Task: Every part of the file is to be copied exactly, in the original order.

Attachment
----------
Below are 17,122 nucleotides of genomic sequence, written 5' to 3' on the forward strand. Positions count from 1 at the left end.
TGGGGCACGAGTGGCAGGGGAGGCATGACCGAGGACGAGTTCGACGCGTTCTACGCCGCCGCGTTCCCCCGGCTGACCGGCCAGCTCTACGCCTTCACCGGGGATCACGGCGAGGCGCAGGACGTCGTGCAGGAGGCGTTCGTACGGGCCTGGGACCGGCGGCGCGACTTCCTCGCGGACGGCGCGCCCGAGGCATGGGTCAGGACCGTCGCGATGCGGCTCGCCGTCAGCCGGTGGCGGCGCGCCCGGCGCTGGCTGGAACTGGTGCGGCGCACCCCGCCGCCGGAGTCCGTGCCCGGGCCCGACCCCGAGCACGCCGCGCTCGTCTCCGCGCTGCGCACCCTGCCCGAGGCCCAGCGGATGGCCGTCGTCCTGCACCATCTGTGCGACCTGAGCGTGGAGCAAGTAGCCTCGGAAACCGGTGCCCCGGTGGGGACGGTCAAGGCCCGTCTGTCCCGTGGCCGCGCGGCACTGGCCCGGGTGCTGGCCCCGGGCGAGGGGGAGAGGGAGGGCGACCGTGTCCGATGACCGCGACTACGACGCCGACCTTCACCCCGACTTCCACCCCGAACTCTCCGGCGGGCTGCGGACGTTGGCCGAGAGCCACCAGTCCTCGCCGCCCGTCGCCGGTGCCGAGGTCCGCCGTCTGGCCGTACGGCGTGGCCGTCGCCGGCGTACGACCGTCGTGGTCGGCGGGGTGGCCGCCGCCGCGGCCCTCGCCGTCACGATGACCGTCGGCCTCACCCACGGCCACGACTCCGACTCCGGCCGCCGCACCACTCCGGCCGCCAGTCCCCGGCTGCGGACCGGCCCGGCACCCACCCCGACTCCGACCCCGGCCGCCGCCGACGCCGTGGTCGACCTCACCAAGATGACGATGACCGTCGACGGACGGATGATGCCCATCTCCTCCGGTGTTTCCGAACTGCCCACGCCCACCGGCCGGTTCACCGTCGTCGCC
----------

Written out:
Below are 17,122 nucleotides of genomic sequence, written 5' to 3' on the forward strand. Positions count from 1 at the left end.
TGGGGCACGAGTGGCAGGGGAGGCATGACCGAGGACGAGTTCGACGCGTTCTACGCCGCCGCGTTCCCCCGGCTGACCGGCCAGCTCTACGCCTTCACCGGGGATCACGGCGAGGCGCAGGACGTCGTGCAGGAGGCGTTCGTACGGGCCTGGGACCGGCGGCGCGACTTCCTCGCGGACGGCGCGCCCGAGGCATGGGTCAGGACCGTCGCGATGCGGCTCGCCGTCAGCCGGTGGCGGCGCGCCCGGCGCTGGCTGGAACTGGTGCGGCGCACCCCGCCGCCGGAGTCCGTGCCCGGGCCCGACCCCGAGCACGCCGCGCTCGTCTCCGCGCTGCGCACCCTGCCCGAGGCCCAGCGGATGGCCGTCGTCCTGCACCATCTGTGCGACCTGAGCGTGGAGCAAGTAGCCTCGGAAACCGGTGCCCCGGTGGGGACGGTCAAGGCCCGTCTGTCCCGTGGCCGCGCGGCACTGGCCCGGGTGCTGGCCCCGGGCGAGGGGGAGAGGGAGGGCGACCGTGTCCGATGACCGCGACTACGACGCCGACCTTCACCCCGACTTCCACCCCGAACTCTCCGGCGGGCTGCGGACGTTGGCCGAGAGCCACCAGTCCTCGCCGCCCGTCGCCGGTGCCGAGGTCCGCCGTCTGGCCGTACGGCGTGGCCGTCGCCGGCGTACGACCGTCGTGGTCGGCGGGGTGGCCGCCGCCGCGGCCCTCGCCGTCACGATGACCGTCGGCCTCACCCACGGCCACGACTCCGACTCCGGCCGCCGCACCACTCCGGCCGCCAGTCCCCGGCTGCGGACCGGCCCGGCACCCACCCCGACTCCGACCCCGGCCGCCGCCGACGCCGTGGTCGACCTCACCAAGATGACGATGACCGTCGACGGACGGATGATGCCCATCTCCTCCGGTGTTTCCGAACTGCCCACGCCCACCGGCCGGTTCACCGTCGTCGCC